Above all else, what makes Gon so exceptional to read is that it can teach us to read and understand comics as a whole. The adventures in Gon explore fundamental aspects of what it means to be human, and does so through the eyes of the animal kingdom. Gon experiences friendship, loyalty, and a whole lot more, all without saying a single word. His adventures are perfect for any reader, young or old, and have the depth to be worthy of rereading years down the line for a new perspective. It may seem like a fast read at first, but once you really sit down with these books, they open up in ways comics are seldom able to do.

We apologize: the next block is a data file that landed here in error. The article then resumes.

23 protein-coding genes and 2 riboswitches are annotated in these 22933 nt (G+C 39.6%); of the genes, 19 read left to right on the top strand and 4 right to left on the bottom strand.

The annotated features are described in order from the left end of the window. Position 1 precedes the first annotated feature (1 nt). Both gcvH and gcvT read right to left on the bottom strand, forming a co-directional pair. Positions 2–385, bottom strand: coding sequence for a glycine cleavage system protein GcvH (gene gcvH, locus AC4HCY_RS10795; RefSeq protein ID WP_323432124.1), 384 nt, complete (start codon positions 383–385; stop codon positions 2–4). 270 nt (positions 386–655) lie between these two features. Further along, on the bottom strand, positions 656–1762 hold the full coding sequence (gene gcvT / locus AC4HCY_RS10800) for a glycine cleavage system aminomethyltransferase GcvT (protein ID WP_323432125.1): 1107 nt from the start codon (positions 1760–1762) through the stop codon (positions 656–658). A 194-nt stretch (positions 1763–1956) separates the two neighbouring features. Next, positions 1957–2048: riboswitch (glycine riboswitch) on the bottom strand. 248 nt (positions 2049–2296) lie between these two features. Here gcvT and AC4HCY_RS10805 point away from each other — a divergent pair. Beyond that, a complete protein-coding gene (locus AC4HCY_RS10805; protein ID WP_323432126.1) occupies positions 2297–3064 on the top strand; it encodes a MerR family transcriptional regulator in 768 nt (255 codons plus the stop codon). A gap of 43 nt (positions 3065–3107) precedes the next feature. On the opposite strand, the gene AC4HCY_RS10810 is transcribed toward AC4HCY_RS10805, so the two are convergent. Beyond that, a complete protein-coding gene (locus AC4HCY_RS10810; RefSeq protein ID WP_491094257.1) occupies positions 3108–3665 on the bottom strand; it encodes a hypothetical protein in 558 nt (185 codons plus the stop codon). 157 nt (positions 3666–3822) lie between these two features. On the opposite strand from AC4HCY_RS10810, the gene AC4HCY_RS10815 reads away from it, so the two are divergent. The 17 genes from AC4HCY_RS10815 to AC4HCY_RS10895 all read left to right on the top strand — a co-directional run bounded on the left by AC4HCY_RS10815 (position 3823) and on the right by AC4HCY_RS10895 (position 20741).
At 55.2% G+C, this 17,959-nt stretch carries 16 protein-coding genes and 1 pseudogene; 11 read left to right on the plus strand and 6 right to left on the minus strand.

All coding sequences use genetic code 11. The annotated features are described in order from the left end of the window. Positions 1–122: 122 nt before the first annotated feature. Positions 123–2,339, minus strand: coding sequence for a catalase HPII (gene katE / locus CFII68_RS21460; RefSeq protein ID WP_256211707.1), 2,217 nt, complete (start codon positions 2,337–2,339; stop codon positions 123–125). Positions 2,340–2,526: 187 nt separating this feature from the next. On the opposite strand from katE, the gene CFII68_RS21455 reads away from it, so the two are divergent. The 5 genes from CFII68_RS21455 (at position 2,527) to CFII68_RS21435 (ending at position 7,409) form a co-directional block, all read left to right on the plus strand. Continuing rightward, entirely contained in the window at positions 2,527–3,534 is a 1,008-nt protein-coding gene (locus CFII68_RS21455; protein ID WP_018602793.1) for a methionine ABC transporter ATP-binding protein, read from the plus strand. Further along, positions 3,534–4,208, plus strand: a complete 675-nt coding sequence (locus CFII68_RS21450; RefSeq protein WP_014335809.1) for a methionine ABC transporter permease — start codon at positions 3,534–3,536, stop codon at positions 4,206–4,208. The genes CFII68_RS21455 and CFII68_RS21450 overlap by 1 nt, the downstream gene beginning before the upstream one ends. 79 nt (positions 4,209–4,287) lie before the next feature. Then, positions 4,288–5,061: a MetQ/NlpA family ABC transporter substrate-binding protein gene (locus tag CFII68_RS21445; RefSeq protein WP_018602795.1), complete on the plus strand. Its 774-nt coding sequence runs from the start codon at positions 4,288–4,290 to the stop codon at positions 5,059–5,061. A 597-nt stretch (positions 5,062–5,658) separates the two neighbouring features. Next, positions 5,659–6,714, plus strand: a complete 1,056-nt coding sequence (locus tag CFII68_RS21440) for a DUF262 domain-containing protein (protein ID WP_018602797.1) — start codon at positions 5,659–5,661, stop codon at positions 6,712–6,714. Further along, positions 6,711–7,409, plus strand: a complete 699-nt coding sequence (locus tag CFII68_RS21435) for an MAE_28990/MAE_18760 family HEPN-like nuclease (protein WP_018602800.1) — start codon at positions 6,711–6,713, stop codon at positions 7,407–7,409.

Gon is available now for readers of all ages from Kodansha USA.

About The Author Nick Rowe

Nick has worked with comics for the last 15 years. From garbage disposal, to filing, to grading, he has become a disgruntled, weathered comic fan. A firm believer that comics are meant to be fun and be printed on paper, Nick seeks wacky, bizarre, and head-scratcher comics from every era. Introduced to Ranma ½ at a young age, his love for manga continues to grow, fueling his desire to learn Japanese and effectively avoiding the wait between publication and translation. His love for classic comics originated from a battle between Batroc the Leaper and Captain America, and he’s never turned back. Preferring “reader copies” over pristine comics, he yearns for comics to return to the fun days of the Silver Age buying up anything his bank account can sustain.

comments (0)

%d bloggers like this: